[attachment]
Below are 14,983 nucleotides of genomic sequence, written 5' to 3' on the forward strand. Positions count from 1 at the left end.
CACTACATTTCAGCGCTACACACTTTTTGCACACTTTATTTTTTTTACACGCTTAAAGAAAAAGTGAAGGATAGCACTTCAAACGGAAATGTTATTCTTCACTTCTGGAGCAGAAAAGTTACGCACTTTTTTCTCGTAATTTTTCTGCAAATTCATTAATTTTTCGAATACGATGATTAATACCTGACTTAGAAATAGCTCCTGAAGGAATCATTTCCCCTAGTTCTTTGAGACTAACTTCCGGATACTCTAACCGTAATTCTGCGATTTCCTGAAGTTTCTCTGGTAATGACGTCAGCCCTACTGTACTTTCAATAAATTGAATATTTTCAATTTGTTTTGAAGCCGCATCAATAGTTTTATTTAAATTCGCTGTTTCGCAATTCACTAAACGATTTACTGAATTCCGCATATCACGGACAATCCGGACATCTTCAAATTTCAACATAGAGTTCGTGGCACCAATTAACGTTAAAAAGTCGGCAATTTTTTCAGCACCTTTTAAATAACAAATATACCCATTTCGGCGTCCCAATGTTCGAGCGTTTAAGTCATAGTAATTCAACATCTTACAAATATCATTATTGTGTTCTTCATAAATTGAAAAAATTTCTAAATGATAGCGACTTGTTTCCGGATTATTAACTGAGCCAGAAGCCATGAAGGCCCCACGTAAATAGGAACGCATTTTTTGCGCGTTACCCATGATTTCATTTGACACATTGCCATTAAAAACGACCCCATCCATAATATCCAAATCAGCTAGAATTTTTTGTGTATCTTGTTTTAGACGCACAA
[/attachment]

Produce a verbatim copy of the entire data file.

Below are 14,983 nucleotides of genomic sequence, written 5' to 3' on the forward strand. Positions count from 1 at the left end.
CACTACATTTCAGCGCTACACACTTTTTGCACACTTTATTTTTTTTACACGCTTAAAGAAAAAGTGAAGGATAGCACTTCAAACGGAAATGTTATTCTTCACTTCTGGAGCAGAAAAGTTACGCACTTTTTTCTCGTAATTTTTCTGCAAATTCATTAATTTTTCGAATACGATGATTAATACCTGACTTAGAAATAGCTCCTGAAGGAATCATTTCCCCTAGTTCTTTGAGACTAACTTCCGGATACTCTAACCGTAATTCTGCGATTTCCTGAAGTTTCTCTGGTAATGACGTCAGCCCTACTGTACTTTCAATAAATTGAATATTTTCAATTTGTTTTGAAGCCGCATCAATAGTTTTATTTAAATTCGCTGTTTCGCAATTCACTAAACGATTTACTGAATTCCGCATATCACGGACAATCCGGACATCTTCAAATTTCAACATAGAGTTCGTGGCACCAATTAACGTTAAAAAGTCGGCAATTTTTTCAGCACCTTTTAAATAACAAATATACCCATTTCGGCGTCCCAATGTTCGAGCGTTTAAGTCATAGTAATTCAACATCTTACAAATATCATTATTGTGTTCTTCATAAATTGAAAAAATTTCTAAATGATAGCGACTTGTTTCCGGATTATTAACTGAGCCAGAAGCCATGAAGGCCCCACGTAAATAGGAACGCATTTTTTGCGCGTTACCCATGATTTCATTTGACACATTGCCATTAAAAACGACCCCATCCATAATATCCAAATCAGCTAGAATTTTTTGTGTATCTTGTTTTAGACGCACAA